Field Guide

Mushrooms

Showing 1 - 10 of 20 results
Media
Photo of a blusher, a tan gilled mushroom, showing injured spot turning rust red
Species Types
Scientific Name
Amanita spp. (about 600 species, worldwide)
Description
This large group of mushrooms accounts for 90 percent of mushroom-related deaths, so every mushroom hunter should be familiar with amanitas. They contain one of the deadliest poisons found in nature!
Media
Photo of beefsteak polypore, a rust-colored bracket fungus growing on tree base
Species Types
Scientific Name
Fistulina hepatica
Description
The beefsteak polypore is a thick, semicircular, reddish or rusty, gelatinous bracket with a pinkish yellow underside. It grows at the base of living oaks and on stumps.
Media
Photo of black-footed polypore, mature specimens, with photographer's foot.
Species Types
Scientific Name
Polyporus badius
Description
The black-footed polypore has a smooth, wavy brown cap with whitish or tannish pores on the underside and a black, smooth, off-center stalk. It grows singly or in groups of up to several on dead wood and stumps of deciduous trees.
Media
Photo of cluster of bleeding mycenas, small, capped, reddish mushrooms
Species Types
Scientific Name
Mycena haematopus
Description
The bleeding mycena is a small mushroom with a bell-shaped, reddish brown cap that bleeds dark red when cut. It usually grows in clusters on decaying wood.
Media
Image of smooth chanterelle
Species Types
Scientific Name
Cantharellaceae (various members of family)
Description
Chanterelles are funnel- or trumpet-shaped and have wavy cap edges. Most are bright orange or yellow, although one, the black trumpet, is brownish black.
Media
Photo of a cinnabar chanterelle, vase-shaped red-orange mushroom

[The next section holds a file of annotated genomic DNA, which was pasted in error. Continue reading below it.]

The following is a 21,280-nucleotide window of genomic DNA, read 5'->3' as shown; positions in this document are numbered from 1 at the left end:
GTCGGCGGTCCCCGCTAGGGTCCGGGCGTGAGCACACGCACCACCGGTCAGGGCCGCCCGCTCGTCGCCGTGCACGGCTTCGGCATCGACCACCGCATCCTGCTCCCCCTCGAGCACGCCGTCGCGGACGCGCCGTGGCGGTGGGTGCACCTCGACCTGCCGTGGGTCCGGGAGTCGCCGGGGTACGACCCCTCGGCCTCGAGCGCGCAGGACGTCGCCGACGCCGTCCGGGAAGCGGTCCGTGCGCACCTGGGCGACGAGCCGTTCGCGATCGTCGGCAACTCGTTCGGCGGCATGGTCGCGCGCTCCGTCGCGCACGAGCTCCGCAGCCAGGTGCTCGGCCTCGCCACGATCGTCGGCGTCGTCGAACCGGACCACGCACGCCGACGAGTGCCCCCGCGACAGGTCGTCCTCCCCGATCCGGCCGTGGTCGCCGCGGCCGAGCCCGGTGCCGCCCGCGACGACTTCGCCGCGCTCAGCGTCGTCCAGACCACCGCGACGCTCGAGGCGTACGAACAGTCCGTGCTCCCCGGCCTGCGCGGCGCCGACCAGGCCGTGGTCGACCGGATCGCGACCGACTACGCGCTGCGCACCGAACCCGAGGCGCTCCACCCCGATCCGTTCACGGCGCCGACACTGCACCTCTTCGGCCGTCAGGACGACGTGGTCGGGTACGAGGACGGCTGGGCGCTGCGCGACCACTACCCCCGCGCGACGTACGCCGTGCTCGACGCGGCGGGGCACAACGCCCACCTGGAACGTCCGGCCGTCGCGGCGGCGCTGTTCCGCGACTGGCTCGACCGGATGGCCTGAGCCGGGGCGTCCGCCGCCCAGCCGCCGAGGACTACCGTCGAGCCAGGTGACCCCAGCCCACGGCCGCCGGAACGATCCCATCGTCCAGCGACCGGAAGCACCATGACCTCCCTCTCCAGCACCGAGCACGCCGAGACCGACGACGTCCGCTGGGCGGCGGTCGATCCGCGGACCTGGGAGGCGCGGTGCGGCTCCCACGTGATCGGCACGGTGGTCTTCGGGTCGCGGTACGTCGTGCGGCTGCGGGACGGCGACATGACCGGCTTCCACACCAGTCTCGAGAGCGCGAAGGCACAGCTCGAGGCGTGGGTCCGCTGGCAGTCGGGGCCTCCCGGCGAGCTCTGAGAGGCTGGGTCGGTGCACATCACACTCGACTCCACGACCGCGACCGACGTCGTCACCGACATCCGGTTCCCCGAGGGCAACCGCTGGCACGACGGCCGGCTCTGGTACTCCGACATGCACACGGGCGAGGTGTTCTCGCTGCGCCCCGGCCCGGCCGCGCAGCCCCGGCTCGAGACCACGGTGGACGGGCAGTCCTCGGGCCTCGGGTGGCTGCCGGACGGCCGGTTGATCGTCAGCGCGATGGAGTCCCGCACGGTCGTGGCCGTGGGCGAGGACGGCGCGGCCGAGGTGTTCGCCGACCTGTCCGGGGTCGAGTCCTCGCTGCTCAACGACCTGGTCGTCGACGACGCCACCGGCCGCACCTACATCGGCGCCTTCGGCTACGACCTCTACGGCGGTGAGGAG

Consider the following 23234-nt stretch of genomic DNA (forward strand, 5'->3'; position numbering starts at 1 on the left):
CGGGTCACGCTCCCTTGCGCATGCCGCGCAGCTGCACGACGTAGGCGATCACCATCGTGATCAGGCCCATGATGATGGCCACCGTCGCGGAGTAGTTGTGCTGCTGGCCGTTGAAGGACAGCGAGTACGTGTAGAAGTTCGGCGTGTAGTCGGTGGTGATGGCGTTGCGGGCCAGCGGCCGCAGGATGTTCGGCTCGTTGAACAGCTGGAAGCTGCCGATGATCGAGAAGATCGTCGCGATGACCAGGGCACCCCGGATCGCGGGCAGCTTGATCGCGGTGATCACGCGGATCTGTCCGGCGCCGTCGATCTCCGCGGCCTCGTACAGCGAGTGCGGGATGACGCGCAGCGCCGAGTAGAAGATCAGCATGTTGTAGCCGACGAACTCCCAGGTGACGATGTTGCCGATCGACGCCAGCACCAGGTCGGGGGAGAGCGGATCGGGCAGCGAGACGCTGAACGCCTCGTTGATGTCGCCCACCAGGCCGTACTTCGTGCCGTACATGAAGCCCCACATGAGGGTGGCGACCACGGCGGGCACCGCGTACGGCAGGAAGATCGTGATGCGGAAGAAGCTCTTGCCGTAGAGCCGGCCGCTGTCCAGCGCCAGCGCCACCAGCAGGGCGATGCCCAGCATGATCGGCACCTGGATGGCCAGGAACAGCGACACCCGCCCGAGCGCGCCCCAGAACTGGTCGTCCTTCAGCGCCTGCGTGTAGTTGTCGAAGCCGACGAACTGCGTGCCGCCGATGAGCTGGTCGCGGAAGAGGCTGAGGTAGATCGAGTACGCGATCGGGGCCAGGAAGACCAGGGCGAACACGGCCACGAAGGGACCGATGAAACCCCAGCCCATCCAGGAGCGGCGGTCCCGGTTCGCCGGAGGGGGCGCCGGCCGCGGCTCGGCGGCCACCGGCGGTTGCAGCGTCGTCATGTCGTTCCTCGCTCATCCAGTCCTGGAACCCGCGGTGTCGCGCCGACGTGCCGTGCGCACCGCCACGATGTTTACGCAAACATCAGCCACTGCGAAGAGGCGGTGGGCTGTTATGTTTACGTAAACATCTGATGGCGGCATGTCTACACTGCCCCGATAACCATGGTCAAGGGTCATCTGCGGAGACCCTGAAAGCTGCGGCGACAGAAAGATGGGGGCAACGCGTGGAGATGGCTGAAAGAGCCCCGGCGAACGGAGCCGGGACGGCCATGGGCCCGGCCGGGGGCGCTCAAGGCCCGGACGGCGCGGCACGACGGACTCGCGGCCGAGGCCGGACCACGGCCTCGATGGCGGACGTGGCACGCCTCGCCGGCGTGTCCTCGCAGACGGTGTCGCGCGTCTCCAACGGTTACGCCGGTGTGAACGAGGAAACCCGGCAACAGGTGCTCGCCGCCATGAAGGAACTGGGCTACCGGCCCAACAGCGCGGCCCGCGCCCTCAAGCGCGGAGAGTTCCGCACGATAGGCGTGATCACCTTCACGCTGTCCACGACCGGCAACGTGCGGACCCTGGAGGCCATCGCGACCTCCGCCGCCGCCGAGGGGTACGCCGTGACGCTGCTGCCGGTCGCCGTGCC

Species Types
Scientific Name
Cantharellus cinnabarinus
Description
The cinnabar chanterelle is a small, reddish orange, vase-shaped mushroom with forked ridges on the underside that descend the stalk. It grows in the soil.
Media
Photo of coral-pink merulius, pink bracket mushrooms growing on wood
Species Types
Scientific Name
Phlebia incarnata (formerly Merulius incarnatus)
Description
The coral-pink merulius is a small, semicircular bracket fungus that is pinkish to coral to cream-colored, wrinkled, and veined beneath. It grows on dead logs and stumps of deciduous trees.
Media
Photo of cluster of pinkish crown-tipped coral mushrooms growing on rotting log
Species Types
Scientific Name
Artomyces pyxidatus (formerly Clavicorona pyxidata)
Description
The crown-tipped coral is a many-branched, coral-like mushroom that is yellowish tan with crownlike tips. It grows on the dead wood of deciduous trees.
Media
Photo of an elegant stinkhorn mushroom, a pink column covered with brown slime
Species Types
Scientific Name
Mutinus elegans
Description
The elegant stinkhorn is a long, tapered, pinkish orange column with a greenish brown, smelly slime covering the top and a white cup around the base. It grows on leafy debris, mulch piles, and rotting wood.
Media
Photograph of cluster of mature gem-studded puffball mushrooms
Species Types
Scientific Name
Lycoperdon perlatum
Description
The gem-studded puffball is a white, rounded to turban-shaped ball, densely covered with spiny warts, developing a pore at the top. It grows on the ground in open woods, along roads, in waste areas.
See Also
Media
Photo of several pinesap plants showing multiple flowers per stalk.
Species Types
Scientific Name
Monotropa hypopitys
Description
Pinesap is a plant that puts the "wild" in wildflower! It lacks chlorophyll, so its roots connect to fungi underground and absorb nutrients from the fungi.
Media
Picture of a patch of filamentous green algae floating in a stream.
Species Types
Scientific Name
Cladophora, Pithophora, and Spirogyra spp., and others
Description
Filamentous green algae forms green, cottony masses that are free-floating or attached to rocks, debris, or other plants.
Media
Photo of several Indian pipe plants with flowers, rising out of leaf litter.
Species Types
Scientific Name
Monotropa uniflora
Description
Indian pipe lacks chlorophyll, so it is white, not green. Below ground, its roots join with fungi that connect to tree roots. This plant, then, takes nourishment indirectly from the trees.

About Mushrooms in Missouri

Mushrooms are a lot like plants, but they lack chlorophyll and have to take nutrients from other materials. Mushrooms are neither plants nor animals. They are in a different kingdom — the fungi. Fungi include the familiar mushroom-forming species, plus the yeasts, molds, smuts, and rusts.

Always be cautious when eating edible mushrooms. Be absolutely sure of the ID, and only eat a small amount the first time you try it to avoid a reaction..